“The work of our voluntary and community sector partners to provide services for the people of Sheffield is vital. We wish to strengthen and empower our local community organisations and groups to thrive and further aid the communities they serve.

“That is why, if this proposal is approved, we would be working closely with representatives from these organisations to understand their needs and capabilities – producing an approach for our community buildings which works with and for communities. We will continue to push Government for more funding for our city and for more support for the voluntary and community sector.

Over the years ahead, if approved, the Council would conduct a thorough and standardised review of all its community buildings. This review would take into consideration a number of factors, including:  

  • Financial viability of a building’s current condition, the operating costs, maintenance costs, investment needs and potential future use.
  • Environmental sustainability – the ability for the building to become net zero and required investment to do so, current and future potential energy performance, carbon emissions and the challenges to achieve it
  • Current and future use of the building and availability of similar facilities in the area, including whether the building is fit for purpose for intended use.
  • Current and future use of buildings contribution to Council’s strategic ambitions and those of our communities 
  • Whether there are any legal ownership, covenants or restrictions of building considerations

A decision on the future of each building and its use will be reached based on the findings of the review and on a case-by-case basis. The approach would result in a recommendation for each building to:  

  • Invest: Target investment to improve the quality of the building and deliver better outcomes for our communities.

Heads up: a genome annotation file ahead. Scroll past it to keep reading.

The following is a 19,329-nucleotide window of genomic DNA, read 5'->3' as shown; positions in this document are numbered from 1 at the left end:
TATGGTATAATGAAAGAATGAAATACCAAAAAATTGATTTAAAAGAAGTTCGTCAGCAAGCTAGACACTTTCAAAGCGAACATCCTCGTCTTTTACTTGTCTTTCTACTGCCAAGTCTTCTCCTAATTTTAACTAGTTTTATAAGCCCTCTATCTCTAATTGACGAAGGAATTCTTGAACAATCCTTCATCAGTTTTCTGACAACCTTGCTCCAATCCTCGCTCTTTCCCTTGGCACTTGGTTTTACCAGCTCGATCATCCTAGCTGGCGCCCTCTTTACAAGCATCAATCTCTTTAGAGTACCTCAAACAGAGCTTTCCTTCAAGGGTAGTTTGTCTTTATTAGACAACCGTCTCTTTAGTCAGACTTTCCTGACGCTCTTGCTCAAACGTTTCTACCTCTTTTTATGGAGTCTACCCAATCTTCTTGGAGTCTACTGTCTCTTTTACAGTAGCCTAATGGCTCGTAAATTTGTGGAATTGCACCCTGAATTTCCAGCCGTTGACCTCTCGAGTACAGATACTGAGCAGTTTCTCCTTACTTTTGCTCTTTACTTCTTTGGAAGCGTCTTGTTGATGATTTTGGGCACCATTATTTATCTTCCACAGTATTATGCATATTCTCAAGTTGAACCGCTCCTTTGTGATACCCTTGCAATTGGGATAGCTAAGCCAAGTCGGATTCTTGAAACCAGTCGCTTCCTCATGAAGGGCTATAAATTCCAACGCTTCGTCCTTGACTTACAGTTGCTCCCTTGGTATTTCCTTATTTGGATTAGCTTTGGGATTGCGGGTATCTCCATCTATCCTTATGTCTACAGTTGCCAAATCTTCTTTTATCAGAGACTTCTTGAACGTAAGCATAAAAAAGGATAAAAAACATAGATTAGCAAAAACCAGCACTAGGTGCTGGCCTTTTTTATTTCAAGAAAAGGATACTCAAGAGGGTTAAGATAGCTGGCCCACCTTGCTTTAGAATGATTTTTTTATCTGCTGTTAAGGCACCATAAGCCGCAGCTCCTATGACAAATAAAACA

• Divest: Dispose of surplus buildings to create savings, which could be re-invested into the Council’s remaining estate. Any building disposals would be undertaken through the Council’s Policy for the Disposal of Council Owned Land and Property. 
  • Re-purpose: Explore options for co-location, repurposing, or asset transfer of buildings to deliver better value for communities and maximise usage.


  For information 

  • The Accommodation Strategic Review, agreed by Finance Sub-Committee in November 2022, set out the roadmap to reduce the size of the Council’s estate, and to provide a more financially sustainable approach to the maintenance of the Council’s buildings. A review of Community Buildings was agreed as part of this overall Strategic Review.

 If approved, community groups may be able to apply for a Community Asset Transfer, which can take several forms: 

  • Management agreement – licence and an agreement to manage asset
  • Licence to occupy – right to use for specific uses but not exclusive rights
  • Short term lease – less than 7 years with no protected right to renew 
  • Long term lease – more than 7 years, usually no longer than 30 years, and no protected right to renew other than exceptional circumstances
  • Exceptional consideration given to longer term leases (e.g. 99/125 years) depending on content of the Business Plan and requirements of funders/grant giving organisations
  • Not every community building will be suitable for Community Asset Transfer and in order to be eligible, applications from community and voluntary sector groups and other not for profit orgs must demonstrate a range of factors. These include existing for community, social and/or environmental benefit of the community, be properly constituted, have good governance, capacity experience and knowledge of property management, embrace equality and diversity to improve community cohesions and reduce inequalities.